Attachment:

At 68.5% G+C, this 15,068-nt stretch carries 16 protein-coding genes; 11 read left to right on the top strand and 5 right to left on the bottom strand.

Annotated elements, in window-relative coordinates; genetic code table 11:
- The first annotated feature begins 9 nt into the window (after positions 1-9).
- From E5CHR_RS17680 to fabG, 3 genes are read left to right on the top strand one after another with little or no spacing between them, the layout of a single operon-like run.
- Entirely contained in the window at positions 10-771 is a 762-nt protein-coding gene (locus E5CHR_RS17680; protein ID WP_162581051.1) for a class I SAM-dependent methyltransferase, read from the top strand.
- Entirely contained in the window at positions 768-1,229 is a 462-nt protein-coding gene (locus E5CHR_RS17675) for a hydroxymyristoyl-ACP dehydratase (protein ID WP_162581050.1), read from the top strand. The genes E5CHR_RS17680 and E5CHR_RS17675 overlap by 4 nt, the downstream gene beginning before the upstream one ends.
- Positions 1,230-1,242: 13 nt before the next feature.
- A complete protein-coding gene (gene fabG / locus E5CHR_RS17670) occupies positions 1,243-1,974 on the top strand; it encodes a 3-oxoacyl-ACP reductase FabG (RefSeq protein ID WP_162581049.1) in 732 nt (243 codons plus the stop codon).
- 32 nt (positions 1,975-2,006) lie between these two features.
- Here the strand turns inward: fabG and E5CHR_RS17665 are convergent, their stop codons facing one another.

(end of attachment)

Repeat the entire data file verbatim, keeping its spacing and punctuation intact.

At 68.5% G+C, this 15,068-nt stretch carries 16 protein-coding genes; 11 read left to right on the top strand and 5 right to left on the bottom strand.

Annotated elements, in window-relative coordinates; genetic code table 11:
- The first annotated feature begins 9 nt into the window (after positions 1-9).
- From E5CHR_RS17680 to fabG, 3 genes are read left to right on the top strand one after another with little or no spacing between them, the layout of a single operon-like run.
- Entirely contained in the window at positions 10-771 is a 762-nt protein-coding gene (locus E5CHR_RS17680; protein ID WP_162581051.1) for a class I SAM-dependent methyltransferase, read from the top strand.
- Entirely contained in the window at positions 768-1,229 is a 462-nt protein-coding gene (locus E5CHR_RS17675) for a hydroxymyristoyl-ACP dehydratase (protein ID WP_162581050.1), read from the top strand. The genes E5CHR_RS17680 and E5CHR_RS17675 overlap by 4 nt, the downstream gene beginning before the upstream one ends.
- Positions 1,230-1,242: 13 nt before the next feature.
- A complete protein-coding gene (gene fabG / locus E5CHR_RS17670) occupies positions 1,243-1,974 on the top strand; it encodes a 3-oxoacyl-ACP reductase FabG (RefSeq protein ID WP_162581049.1) in 732 nt (243 codons plus the stop codon).
- 32 nt (positions 1,975-2,006) lie between these two features.
- Here the strand turns inward: fabG and E5CHR_RS17665 are convergent, their stop codons facing one another.